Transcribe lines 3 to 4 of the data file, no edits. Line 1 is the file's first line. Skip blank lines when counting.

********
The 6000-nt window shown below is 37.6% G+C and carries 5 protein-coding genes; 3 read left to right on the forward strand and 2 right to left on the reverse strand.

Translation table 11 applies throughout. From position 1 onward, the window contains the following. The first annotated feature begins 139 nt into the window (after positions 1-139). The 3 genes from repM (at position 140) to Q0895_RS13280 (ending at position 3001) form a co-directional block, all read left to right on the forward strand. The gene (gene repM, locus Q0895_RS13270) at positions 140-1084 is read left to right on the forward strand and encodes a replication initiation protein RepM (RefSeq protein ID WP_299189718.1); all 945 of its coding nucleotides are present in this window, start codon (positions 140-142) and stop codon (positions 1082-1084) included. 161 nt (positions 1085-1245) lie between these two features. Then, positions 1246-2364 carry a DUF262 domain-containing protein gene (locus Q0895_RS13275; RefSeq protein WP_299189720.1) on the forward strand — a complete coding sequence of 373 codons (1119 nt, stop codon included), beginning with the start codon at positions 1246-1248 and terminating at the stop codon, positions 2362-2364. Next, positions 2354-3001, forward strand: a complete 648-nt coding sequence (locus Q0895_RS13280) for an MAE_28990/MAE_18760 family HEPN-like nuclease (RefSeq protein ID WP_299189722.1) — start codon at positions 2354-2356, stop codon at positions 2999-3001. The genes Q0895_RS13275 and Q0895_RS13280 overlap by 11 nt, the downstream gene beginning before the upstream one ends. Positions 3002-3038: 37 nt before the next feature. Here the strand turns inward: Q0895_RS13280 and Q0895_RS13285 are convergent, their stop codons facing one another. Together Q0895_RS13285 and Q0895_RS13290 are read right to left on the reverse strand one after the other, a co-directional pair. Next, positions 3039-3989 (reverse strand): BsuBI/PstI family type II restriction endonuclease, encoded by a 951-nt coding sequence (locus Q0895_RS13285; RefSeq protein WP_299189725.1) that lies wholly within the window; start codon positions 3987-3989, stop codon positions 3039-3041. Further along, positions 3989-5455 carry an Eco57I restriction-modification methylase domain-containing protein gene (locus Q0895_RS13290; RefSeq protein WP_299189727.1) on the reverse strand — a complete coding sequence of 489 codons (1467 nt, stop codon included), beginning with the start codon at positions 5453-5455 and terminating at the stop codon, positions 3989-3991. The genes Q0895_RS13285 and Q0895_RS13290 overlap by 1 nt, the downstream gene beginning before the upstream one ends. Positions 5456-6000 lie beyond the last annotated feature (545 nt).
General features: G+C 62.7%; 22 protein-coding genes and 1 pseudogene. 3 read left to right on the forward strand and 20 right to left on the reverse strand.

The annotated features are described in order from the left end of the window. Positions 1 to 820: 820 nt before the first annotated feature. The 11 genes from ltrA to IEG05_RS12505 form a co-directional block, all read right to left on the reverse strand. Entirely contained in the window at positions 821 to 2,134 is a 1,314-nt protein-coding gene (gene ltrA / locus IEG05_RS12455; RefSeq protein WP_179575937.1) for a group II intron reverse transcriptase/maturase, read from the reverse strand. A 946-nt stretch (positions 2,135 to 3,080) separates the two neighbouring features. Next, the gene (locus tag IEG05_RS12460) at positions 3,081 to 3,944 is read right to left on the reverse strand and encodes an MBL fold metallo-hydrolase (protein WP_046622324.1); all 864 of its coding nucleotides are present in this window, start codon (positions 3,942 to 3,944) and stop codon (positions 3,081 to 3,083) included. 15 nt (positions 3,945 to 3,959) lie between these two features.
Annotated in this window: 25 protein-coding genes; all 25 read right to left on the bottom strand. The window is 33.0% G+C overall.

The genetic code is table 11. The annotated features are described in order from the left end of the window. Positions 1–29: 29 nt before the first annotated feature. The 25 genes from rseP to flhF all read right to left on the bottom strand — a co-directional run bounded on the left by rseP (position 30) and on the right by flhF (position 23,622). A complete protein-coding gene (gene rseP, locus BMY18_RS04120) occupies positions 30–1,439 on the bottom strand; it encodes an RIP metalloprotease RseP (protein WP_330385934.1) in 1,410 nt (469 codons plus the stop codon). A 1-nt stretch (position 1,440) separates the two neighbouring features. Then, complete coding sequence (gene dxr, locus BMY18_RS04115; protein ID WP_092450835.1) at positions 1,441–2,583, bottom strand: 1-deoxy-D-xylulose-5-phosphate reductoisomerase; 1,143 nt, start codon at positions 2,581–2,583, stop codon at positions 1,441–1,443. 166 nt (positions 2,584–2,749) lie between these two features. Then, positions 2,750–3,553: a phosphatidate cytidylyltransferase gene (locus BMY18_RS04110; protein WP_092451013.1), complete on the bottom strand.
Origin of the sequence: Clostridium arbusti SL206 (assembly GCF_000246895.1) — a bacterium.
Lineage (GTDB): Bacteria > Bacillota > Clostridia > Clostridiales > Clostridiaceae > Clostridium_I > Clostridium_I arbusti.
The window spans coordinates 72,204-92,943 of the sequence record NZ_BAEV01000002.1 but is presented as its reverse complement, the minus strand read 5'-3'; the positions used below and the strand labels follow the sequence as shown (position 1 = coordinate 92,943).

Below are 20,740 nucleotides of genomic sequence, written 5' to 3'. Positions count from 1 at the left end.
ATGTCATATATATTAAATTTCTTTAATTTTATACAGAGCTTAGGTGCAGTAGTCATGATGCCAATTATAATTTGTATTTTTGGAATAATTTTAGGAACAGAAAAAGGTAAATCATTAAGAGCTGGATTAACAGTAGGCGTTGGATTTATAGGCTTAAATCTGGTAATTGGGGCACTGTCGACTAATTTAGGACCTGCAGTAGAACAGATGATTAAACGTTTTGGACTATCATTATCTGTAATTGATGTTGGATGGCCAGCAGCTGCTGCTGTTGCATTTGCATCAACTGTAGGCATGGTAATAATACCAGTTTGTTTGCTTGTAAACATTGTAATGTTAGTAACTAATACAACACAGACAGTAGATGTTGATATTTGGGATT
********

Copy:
General features: G+C 62.7%; 22 protein-coding genes and 1 pseudogene. 3 read left to right on the forward strand and 20 right to left on the reverse strand.

The annotated features are described in order from the left end of the window. Positions 1 to 820: 820 nt before the first annotated feature. The 11 genes from ltrA to IEG05_RS12505 form a co-directional block, all read right to left on the reverse strand. Entirely contained in the window at positions 821 to 2,134 is a 1,314-nt protein-coding gene (gene ltrA / locus IEG05_RS12455; RefSeq protein WP_179575937.1) for a group II intron reverse transcriptase/maturase, read from the reverse strand. A 946-nt stretch (positions 2,135 to 3,080) separates the two neighbouring features. Next, the gene (locus tag IEG05_RS12460) at positions 3,081 to 3,944 is read right to left on the reverse strand and encodes an MBL fold metallo-hydrolase (protein WP_046622324.1); all 864 of its coding nucleotides are present in this window, start codon (positions 3,942 to 3,944) and stop codon (positions 3,081 to 3,083) included. 15 nt (positions 3,945 to 3,959) lie between these two features.